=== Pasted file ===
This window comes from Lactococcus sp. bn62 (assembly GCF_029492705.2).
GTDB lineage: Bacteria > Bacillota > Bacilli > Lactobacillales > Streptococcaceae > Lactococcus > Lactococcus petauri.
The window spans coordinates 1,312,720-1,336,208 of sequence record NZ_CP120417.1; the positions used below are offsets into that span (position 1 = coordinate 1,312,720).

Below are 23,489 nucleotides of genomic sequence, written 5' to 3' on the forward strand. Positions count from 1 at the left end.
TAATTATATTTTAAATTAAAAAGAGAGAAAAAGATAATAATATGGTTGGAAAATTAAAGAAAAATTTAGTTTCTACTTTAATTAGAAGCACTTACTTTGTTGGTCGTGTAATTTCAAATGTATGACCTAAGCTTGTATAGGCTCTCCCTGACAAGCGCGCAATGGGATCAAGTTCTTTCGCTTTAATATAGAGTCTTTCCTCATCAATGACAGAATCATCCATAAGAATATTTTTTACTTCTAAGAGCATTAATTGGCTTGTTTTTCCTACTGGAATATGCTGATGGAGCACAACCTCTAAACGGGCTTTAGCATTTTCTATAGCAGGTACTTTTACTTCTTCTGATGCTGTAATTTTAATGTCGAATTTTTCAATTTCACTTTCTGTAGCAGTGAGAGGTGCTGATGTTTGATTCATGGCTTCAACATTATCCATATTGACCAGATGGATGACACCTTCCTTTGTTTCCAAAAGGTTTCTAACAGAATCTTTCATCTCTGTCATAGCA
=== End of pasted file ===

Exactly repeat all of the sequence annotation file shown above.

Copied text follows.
This window comes from Lactococcus sp. bn62 (assembly GCF_029492705.2).
GTDB lineage: Bacteria > Bacillota > Bacilli > Lactobacillales > Streptococcaceae > Lactococcus > Lactococcus petauri.
The window spans coordinates 1,312,720-1,336,208 of sequence record NZ_CP120417.1; the positions used below are offsets into that span (position 1 = coordinate 1,312,720).

Below are 23,489 nucleotides of genomic sequence, written 5' to 3' on the forward strand. Positions count from 1 at the left end.
TAATTATATTTTAAATTAAAAAGAGAGAAAAAGATAATAATATGGTTGGAAAATTAAAGAAAAATTTAGTTTCTACTTTAATTAGAAGCACTTACTTTGTTGGTCGTGTAATTTCAAATGTATGACCTAAGCTTGTATAGGCTCTCCCTGACAAGCGCGCAATGGGATCAAGTTCTTTCGCTTTAATATAGAGTCTTTCCTCATCAATGACAGAATCATCCATAAGAATATTTTTTACTTCTAAGAGCATTAATTGGCTTGTTTTTCCTACTGGAATATGCTGATGGAGCACAACCTCTAAACGGGCTTTAGCATTTTCTATAGCAGGTACTTTTACTTCTTCTGATGCTGTAATTTTAATGTCGAATTTTTCAATTTCACTTTCTGTAGCAGTGAGAGGTGCTGATGTTTGATTCATGGCTTCAACATTATCCATATTGACCAGATGGATGACACCTTCCTTTGTTTCCAAAAGGTTTCTAACAGAATCTTTCATCTCTGTCATAGCA